Carbon Steel Alloys

Image Credit: Taybro Alloys Stainless Steel

Carbon is the most important component in commercial steel alloy. Increasing carbon content increases hardness and strength and improves hardenability. But carbon also increases brittleness and reduces weldability because of its tendency to form martensite.

While there are steels that have up to 2% carbon content, they are the exception. Most steel contains less than 0.35% carbon. Now, any steel in the 0.35% to 1.86% carbon content range can be hardened using a heat-quench-temper cycle.

Most commercial steels are classified into one of three groups:
1. Plain carbon steels
2. Low-alloy steels
3. High-alloy steels

1. Plain Carbon Steels

– These steels usually are iron with less than 1% carbon, plus small amounts of manganese, phosphorus, sulfur, and silicon.
– The weldability and other characteristics of these steels are primarily a product of carbon content, although the alloying and residual elements do have a minor influence.
Plain carbon steels are further subdivided into four groups:
a. Low
b. Medium
c. High
d. Very high

a. Low Carbon Steel:
Often called mild steels, low-carbon steels have less than 0.30% carbon and are the most commonly used grades. They machine and weld nicely and are more ductile than higher-carbon steels.

b. Medium Carbon Steel:
Medium-carbon steels have from 0.30% to 0.45% carbon. Increased carbon means increased hardness and tensile strength, decreased ductility, and more difficult machining.
c. High Carbon Steel:
With 0.45% to 0.75% carbon, these steels can be challenging to weld. Preheating, post-heating (to control cooling rate), and sometimes even heating during welding become necessary to produce acceptable welds and to control the mechanical properties of the steel after welding.
d. Very High Carbon Steel:
With up to 1.50% carbon content, very high-carbon steels are used for hard steel products such as metal cutting tools and truck springs. Like high-carbon steels, they require heat treating before, during, and after welding to maintain their mechanical properties.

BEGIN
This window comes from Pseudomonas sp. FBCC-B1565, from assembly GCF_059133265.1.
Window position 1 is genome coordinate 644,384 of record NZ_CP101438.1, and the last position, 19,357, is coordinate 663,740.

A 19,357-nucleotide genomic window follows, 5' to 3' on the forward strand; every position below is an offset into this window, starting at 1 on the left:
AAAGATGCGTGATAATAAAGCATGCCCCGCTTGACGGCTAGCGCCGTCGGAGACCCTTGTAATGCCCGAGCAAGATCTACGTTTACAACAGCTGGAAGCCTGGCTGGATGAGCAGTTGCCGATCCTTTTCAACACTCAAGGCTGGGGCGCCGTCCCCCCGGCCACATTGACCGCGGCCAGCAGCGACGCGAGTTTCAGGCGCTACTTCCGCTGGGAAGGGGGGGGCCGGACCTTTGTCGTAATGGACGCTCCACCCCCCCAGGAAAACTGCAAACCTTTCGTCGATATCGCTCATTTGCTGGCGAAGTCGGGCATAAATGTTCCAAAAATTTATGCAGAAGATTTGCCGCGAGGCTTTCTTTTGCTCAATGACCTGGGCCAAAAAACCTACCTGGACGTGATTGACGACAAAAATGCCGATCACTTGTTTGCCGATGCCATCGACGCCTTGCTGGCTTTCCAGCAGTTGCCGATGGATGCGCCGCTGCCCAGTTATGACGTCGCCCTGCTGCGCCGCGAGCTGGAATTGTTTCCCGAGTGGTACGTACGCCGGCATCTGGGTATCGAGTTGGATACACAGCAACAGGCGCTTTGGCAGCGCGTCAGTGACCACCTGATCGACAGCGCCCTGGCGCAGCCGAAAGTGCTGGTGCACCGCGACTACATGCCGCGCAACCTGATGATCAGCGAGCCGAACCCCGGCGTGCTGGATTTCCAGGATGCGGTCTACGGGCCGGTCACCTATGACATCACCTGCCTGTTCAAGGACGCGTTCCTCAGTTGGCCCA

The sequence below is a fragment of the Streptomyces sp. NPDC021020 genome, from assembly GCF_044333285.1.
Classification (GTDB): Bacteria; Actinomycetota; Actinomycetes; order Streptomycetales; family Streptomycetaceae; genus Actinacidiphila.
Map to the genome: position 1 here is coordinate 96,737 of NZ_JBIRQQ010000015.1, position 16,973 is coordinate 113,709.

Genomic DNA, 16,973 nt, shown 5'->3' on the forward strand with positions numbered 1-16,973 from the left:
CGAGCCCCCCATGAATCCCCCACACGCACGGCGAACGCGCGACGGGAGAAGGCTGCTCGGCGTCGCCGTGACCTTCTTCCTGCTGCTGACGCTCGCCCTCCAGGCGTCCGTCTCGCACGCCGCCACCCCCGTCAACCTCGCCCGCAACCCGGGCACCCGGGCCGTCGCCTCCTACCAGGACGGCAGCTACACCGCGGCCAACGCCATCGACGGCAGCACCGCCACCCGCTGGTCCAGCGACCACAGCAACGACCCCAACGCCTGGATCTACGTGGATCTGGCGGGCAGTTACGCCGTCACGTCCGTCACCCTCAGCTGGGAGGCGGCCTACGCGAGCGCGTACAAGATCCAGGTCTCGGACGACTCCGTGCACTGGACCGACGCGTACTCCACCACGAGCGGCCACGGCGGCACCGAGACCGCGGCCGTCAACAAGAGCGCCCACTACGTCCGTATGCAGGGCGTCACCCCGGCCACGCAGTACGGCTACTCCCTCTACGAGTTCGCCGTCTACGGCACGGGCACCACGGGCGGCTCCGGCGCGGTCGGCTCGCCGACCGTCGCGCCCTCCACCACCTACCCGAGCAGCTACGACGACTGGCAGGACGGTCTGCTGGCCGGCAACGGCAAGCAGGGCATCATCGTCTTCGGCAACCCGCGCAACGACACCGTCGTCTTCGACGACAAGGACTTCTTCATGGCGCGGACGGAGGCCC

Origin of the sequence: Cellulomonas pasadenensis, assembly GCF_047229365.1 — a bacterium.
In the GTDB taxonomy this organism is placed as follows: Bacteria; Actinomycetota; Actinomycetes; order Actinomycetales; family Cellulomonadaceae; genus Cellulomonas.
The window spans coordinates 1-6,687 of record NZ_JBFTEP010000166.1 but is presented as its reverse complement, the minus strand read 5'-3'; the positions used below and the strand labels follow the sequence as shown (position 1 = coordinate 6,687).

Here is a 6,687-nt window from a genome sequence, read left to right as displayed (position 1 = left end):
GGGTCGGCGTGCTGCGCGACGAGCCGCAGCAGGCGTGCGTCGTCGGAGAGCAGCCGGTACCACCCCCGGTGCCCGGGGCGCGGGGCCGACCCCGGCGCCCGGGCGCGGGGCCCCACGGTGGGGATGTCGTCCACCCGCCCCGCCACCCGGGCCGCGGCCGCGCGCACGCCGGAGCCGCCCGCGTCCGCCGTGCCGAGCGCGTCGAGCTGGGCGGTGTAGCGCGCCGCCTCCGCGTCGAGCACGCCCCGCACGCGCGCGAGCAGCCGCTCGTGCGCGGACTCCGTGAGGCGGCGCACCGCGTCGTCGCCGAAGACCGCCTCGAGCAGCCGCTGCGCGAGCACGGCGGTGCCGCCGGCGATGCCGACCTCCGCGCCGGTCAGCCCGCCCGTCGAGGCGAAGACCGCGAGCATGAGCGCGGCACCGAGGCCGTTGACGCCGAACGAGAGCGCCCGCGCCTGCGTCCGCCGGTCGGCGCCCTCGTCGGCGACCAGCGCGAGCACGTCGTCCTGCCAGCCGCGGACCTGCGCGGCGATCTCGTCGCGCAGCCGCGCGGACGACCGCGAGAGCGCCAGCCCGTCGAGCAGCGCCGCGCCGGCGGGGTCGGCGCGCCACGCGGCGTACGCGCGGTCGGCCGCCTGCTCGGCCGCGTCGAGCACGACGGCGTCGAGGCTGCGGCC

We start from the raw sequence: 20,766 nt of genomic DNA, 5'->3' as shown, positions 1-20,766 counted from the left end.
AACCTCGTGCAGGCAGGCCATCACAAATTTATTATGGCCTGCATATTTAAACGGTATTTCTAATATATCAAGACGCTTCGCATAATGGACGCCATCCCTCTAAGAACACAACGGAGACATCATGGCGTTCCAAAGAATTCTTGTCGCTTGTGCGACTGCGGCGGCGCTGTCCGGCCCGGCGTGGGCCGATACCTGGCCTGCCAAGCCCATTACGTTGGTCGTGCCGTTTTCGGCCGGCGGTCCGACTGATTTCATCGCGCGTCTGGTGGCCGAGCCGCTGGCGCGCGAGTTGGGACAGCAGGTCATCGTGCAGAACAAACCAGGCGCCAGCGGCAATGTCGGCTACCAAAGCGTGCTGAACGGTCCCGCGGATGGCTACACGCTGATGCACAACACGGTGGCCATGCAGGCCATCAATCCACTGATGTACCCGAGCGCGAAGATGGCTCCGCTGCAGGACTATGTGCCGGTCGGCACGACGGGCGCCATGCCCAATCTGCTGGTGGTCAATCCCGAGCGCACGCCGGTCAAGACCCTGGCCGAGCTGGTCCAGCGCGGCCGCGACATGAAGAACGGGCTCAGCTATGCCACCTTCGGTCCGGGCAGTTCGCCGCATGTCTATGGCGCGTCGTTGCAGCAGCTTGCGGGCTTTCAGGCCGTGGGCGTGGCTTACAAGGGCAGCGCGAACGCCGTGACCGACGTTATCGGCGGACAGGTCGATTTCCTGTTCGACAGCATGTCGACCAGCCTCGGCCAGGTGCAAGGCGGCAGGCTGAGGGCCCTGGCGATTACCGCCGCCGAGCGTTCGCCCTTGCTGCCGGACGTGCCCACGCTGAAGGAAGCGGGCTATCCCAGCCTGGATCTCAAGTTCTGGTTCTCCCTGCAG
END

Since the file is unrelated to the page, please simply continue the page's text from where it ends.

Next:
2. Low-alloy Steels

When these steels are designed for welded applications, their carbon content is usually below 0.25% and often below 0.15%. Typical alloys include nickel, chromium, molybdenum, manganese, and silicon, which add strength at room temperatures and increase low-temperature notch toughness.
These alloys can improve corrosion resistance and be responsive to heat treatment. But the alloys can make it crack susceptible, so it’s a good idea to use low-hydrogen welding processes with them. Preheating might also prove necessary.

3. High-alloy Steels

The stainless steel is the most important commercial high-alloy steel. Stainless steels are at least 12% chromium and many have high nickel contents.

The three basic types of stainless are:
a. Austenitic
b. Ferritic
c. Martensitic
a. Ferritic:
Ferritic stainless steels have 12% to 27% chromium with small amounts of austenite-forming alloys.

b. Austenitic:
Austenitic stainless steels offer excellent weldability, but austenite isn’t stable at room temperature. Consequently, specific alloys must be added to stabilize austenite. The most important austenite stabilizer is nickel, and others include carbon, manganese, and nitrogen.
c. Martensitic:
Martensitic stainless steels make up the cutlery grades. They have the least amount of chromium, offer high hardenability, and require both pre- and postheating when welding to prevent cracking in the heat-affected zone (HAZ).


Steel Classification Systems

Before we look at the common steel classification systems, let’s consider one more high-carbon metal, cast iron. The carbon content of cast iron is 2.1% or more.
There are four basic types of cast iron:
1. Gray cast iron ,

which is relatively soft. It’s easily machined and welded, and you’ll find it used for engine cylinder blocks, pipe, and machine tool structures.
2. White cast iron,

which is hard, brittle, and not weldable. It has a compressive strength of more than 200,000 pounds per square inch (PSI), and when it’s annealed, it becomes malleable cast iron.
3. Malleable cast iron,

which is annealed white cast iron. It can be welded, machined, is ductile, and offers good strength and shock resistance.
4. Ductile cast iron,

which is often called nodular or spheroidal graphite cast iron. It gets this name because its carbon is in the shape of small spheres, not flakes. This makes it both ductile and malleable. It’s also weldable.